Sometimes pen and paper are the most effective way to quickly sketch out and communicate an idea. To take your hand-sketched wireframes to the next level, the UX Sketchbook could be just for you. It includes 15 free, grid-based browser screens with desktop and mobile views that you can download, resize, and print out. (cm)
Each front-end project is a new adventure. And as you grow and gain more experience, you discover strategies and patterns that make working on even the most uncoordinated project somehow manageable.
Remember the good old days when front-end was easy and straightforward? Well, these days we can’t afford betting on a wrong strategy — it’s just too expensive and time-consuming. That’s why we’ll be running SmashingConf in New York next month, and will be focusing on real challenges and real front-end solutions in the real world.
SmashingConf NYC 2018 is coming — an inclusive, practical conference around front-end and UX.
We’ll dive into new challenges, solutions, and opportunities: for progressive web apps, Webpack and HTTP/2 to serverless, Vue.js and Nuxt, all the way to inclusive design, branding and machine learning. With Sarah Drasner, Sara Soueidan and many other speakers. Oh, need to convince your boss? We’ve got your back, too! (PDF, 602 KB). We’d love to see you there! (cm)
Are you working remotely? Well, you’re in good company. The trend is growing, and a new generation of workers who aren’t tied to a place or a standard 9–5 routine is here. A study conducted by AND CO takes a closer look at what it means to work remotely these days. What are the motivations behind leaving the office? How does remote work pay off financially? And what are the challenges it’s bringing along? Interesting insights guaranteed. (cm)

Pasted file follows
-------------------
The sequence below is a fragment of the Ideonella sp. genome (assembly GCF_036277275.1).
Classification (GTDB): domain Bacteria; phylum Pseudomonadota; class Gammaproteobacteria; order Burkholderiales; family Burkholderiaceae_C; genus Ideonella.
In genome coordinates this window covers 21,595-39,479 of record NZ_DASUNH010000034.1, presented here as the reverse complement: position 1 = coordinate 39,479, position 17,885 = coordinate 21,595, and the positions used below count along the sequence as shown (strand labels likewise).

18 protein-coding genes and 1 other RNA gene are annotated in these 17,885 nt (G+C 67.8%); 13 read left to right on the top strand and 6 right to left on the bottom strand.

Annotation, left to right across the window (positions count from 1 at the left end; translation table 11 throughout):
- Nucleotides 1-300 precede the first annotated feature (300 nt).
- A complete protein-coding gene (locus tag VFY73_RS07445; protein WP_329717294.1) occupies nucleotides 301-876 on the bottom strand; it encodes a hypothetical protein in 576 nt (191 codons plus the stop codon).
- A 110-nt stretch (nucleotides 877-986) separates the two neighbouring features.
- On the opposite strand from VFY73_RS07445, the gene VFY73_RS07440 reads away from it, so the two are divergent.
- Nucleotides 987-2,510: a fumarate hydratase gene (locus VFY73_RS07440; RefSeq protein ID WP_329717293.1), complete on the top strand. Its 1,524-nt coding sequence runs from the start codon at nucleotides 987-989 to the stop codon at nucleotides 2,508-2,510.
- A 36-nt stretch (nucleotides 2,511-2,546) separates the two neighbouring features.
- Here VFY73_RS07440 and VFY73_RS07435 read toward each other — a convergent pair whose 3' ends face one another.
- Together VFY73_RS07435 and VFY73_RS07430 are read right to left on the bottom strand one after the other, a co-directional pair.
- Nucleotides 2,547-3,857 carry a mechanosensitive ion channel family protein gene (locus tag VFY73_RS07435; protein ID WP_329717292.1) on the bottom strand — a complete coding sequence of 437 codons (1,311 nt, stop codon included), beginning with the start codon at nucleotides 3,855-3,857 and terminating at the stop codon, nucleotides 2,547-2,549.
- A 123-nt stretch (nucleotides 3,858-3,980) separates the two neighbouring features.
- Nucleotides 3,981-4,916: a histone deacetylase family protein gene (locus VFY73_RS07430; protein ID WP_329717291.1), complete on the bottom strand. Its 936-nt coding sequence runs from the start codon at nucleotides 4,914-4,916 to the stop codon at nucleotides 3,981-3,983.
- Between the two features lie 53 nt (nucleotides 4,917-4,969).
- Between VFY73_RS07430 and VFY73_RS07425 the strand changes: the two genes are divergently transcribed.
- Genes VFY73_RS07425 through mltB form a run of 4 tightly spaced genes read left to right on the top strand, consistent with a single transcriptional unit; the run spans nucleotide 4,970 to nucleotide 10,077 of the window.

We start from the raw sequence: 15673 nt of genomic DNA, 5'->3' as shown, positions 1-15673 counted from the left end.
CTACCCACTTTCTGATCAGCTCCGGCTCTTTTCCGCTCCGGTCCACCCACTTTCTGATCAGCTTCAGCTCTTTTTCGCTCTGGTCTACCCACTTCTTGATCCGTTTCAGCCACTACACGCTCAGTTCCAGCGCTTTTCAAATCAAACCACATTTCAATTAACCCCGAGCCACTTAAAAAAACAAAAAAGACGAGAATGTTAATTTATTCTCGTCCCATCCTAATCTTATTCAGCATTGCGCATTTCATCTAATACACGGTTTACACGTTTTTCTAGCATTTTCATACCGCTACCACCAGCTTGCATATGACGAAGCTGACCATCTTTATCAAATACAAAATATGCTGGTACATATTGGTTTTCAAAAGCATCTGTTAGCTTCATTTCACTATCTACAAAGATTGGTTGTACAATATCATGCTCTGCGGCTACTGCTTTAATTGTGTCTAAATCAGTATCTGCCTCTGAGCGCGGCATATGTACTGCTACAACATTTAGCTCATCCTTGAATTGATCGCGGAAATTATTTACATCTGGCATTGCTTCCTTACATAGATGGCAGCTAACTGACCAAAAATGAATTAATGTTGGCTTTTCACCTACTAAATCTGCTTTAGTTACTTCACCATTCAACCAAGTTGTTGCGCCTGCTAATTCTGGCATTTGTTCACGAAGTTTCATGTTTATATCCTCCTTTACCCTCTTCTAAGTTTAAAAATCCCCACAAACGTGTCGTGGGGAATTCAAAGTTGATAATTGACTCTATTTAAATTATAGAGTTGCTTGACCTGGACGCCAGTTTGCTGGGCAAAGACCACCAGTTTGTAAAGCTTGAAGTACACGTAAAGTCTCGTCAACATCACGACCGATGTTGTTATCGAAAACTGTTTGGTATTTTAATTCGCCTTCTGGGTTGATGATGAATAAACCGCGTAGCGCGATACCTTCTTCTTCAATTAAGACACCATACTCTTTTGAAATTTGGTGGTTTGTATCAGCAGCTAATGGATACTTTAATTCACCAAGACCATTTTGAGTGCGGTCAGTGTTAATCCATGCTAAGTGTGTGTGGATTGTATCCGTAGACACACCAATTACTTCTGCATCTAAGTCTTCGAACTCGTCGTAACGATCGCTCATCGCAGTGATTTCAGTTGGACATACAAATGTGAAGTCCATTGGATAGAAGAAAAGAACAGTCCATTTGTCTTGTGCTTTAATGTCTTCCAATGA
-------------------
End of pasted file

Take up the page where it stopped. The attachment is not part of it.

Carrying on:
9. Upcoming In Smashing Membership
Smashing Membership helps us to keep the site alive and go ad-free. Each member makes a difference, and gets valuable content from it, too!
- 🎪 We’ve been having some hiccups with SmashingConf Toronto videos but they are coming soon.
- 📺 Smashing TV: Webinar on variable fonts and web typography with Jason Pamental. Free for everybody: register now, password:
We are very grateful for the kind and generous support of 1,085 members! You can become one of us, too! ;-)
In our workshops, we are looking into the current state of front-end and interface design, covering advanced challenges and actual real-life solutions to front-end problems. Coming up next:
Or, if you’d like to run an in-house workshop at your office, please get in touch with Vitaly at firstname.lastname@example.org and briefly describe what problems you’re facing and would like to solve. Don’t worry about the costs — we’ll find a fair price for sure. Get in touch — it’s that easy!
- Human Microcopy and CSS Debugging Made Easy
- PWA, Git, And Designing For Humans
- The Dark Side Of The Grid and Font-Size-Controlled SVG Icons
- Making Future Interfaces and Privacy By Design
- Persistent Changes In DevTools and Vanilla Autocomplete
- Git Commands, React Handbook, and a Smashing Survey
- Utility-First CSS and Optimizing For Screen Readers
- Design Eye, Custom Audits, and Browser Monoculture
- Avoid Drop-Downs, State of JS 2018
- Dark Mode, Variable Fonts, and Local SSL Certificates